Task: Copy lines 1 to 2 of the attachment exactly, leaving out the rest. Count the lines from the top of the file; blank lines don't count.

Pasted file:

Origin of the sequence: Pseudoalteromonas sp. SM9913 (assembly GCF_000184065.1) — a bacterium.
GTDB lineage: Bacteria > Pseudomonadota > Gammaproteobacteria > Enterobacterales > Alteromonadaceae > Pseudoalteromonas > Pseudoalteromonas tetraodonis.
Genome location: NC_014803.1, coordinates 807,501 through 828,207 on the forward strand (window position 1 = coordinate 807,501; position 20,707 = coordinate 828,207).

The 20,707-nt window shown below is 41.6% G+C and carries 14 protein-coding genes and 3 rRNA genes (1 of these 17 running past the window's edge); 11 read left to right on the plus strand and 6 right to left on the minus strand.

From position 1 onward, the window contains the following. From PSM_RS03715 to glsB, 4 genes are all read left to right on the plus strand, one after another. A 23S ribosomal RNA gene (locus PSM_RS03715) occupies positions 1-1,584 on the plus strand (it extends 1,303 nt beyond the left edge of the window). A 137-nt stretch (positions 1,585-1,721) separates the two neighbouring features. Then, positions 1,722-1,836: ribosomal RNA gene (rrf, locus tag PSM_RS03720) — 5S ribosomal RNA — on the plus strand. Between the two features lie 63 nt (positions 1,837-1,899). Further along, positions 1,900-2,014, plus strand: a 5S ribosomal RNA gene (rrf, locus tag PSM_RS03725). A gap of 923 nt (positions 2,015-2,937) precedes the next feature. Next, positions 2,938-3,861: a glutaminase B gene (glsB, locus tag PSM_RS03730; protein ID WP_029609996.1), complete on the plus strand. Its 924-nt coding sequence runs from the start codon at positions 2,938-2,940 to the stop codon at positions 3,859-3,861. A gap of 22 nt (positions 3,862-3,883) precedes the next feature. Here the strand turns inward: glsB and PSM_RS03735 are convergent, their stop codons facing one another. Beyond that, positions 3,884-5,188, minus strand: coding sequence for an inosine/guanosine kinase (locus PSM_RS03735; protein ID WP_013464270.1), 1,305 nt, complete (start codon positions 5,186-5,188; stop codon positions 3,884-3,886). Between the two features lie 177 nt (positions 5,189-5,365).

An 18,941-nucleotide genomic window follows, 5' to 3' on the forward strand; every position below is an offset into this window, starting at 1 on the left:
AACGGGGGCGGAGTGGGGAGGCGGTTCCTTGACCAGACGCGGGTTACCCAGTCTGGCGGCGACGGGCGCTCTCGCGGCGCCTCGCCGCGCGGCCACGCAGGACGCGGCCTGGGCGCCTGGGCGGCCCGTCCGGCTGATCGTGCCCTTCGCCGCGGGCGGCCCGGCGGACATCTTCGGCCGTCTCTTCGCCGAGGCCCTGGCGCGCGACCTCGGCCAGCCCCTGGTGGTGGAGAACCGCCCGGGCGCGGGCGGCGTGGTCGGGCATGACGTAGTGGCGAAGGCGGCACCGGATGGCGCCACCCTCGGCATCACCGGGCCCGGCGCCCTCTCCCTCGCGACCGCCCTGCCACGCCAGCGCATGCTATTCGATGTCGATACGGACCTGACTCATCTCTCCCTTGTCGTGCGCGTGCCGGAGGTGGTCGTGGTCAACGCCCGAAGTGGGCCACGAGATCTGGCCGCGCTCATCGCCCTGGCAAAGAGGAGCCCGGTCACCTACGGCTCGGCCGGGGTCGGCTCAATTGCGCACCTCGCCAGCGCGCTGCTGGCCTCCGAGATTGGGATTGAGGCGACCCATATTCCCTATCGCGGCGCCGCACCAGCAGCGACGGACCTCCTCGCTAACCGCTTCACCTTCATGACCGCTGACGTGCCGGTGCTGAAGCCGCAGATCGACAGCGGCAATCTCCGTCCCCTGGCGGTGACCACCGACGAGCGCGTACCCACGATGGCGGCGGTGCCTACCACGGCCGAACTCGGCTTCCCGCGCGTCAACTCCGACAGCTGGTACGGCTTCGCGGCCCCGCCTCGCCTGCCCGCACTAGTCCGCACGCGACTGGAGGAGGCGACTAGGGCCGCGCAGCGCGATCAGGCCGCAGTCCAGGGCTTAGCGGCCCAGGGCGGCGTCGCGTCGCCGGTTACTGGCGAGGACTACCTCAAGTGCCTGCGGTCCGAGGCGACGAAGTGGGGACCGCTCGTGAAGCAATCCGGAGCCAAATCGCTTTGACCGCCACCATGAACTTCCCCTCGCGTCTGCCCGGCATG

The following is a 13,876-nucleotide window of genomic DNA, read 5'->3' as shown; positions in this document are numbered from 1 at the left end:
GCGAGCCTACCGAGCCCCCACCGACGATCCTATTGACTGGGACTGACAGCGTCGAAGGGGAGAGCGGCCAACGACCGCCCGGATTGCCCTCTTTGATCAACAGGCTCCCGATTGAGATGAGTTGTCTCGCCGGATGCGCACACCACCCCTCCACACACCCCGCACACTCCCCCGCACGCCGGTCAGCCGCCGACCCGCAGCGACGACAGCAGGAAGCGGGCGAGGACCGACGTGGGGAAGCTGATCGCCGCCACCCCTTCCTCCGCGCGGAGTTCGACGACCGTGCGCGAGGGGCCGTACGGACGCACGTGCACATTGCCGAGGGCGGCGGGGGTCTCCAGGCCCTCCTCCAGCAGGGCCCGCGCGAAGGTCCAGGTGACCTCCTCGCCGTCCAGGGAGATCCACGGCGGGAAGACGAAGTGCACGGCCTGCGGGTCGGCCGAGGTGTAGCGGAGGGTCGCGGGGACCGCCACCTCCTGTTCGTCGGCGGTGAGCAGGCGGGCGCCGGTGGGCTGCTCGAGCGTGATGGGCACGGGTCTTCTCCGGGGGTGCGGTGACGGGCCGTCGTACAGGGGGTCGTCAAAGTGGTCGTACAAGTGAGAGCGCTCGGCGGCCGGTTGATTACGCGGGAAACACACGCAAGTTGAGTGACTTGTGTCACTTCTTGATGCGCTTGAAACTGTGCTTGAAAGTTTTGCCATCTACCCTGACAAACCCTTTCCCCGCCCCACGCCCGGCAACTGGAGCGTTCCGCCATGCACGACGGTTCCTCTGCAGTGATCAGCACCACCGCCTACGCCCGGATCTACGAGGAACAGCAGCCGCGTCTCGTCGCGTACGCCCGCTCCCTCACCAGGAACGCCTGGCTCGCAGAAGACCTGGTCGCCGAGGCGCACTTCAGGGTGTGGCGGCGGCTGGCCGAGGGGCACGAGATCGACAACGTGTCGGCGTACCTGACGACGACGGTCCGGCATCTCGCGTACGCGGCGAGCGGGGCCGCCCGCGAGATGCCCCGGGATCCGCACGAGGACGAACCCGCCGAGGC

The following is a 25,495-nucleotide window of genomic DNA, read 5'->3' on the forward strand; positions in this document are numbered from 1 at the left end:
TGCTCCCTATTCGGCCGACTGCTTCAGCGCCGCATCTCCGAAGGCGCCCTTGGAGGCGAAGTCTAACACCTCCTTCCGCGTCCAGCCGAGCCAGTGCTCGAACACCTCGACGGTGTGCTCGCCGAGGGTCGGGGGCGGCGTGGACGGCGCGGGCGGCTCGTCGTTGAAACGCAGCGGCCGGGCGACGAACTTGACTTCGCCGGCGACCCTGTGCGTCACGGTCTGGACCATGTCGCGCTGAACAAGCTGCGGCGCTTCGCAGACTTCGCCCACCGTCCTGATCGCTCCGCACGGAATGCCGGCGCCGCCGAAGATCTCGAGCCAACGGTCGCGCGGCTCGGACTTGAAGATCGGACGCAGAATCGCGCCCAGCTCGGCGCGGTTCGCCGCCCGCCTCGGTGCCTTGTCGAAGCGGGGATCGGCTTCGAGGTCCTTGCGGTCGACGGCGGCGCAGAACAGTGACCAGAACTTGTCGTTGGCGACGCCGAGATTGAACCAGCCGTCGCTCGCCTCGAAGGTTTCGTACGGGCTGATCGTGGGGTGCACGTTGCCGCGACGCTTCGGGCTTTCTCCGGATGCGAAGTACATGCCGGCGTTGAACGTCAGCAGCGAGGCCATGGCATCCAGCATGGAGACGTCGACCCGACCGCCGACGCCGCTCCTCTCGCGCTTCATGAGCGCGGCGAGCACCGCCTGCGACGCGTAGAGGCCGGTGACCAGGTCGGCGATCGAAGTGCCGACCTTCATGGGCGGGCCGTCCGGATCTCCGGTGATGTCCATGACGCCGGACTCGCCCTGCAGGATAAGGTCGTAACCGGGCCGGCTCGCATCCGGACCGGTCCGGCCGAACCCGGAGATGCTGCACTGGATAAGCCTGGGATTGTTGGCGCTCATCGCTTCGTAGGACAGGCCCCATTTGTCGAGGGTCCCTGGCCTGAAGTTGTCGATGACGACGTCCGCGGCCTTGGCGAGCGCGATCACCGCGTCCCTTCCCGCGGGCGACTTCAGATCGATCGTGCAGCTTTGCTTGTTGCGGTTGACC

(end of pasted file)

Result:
Origin of the sequence: Pseudoalteromonas sp. SM9913 (assembly GCF_000184065.1) — a bacterium.
GTDB lineage: Bacteria > Pseudomonadota > Gammaproteobacteria > Enterobacterales > Alteromonadaceae > Pseudoalteromonas > Pseudoalteromonas tetraodonis.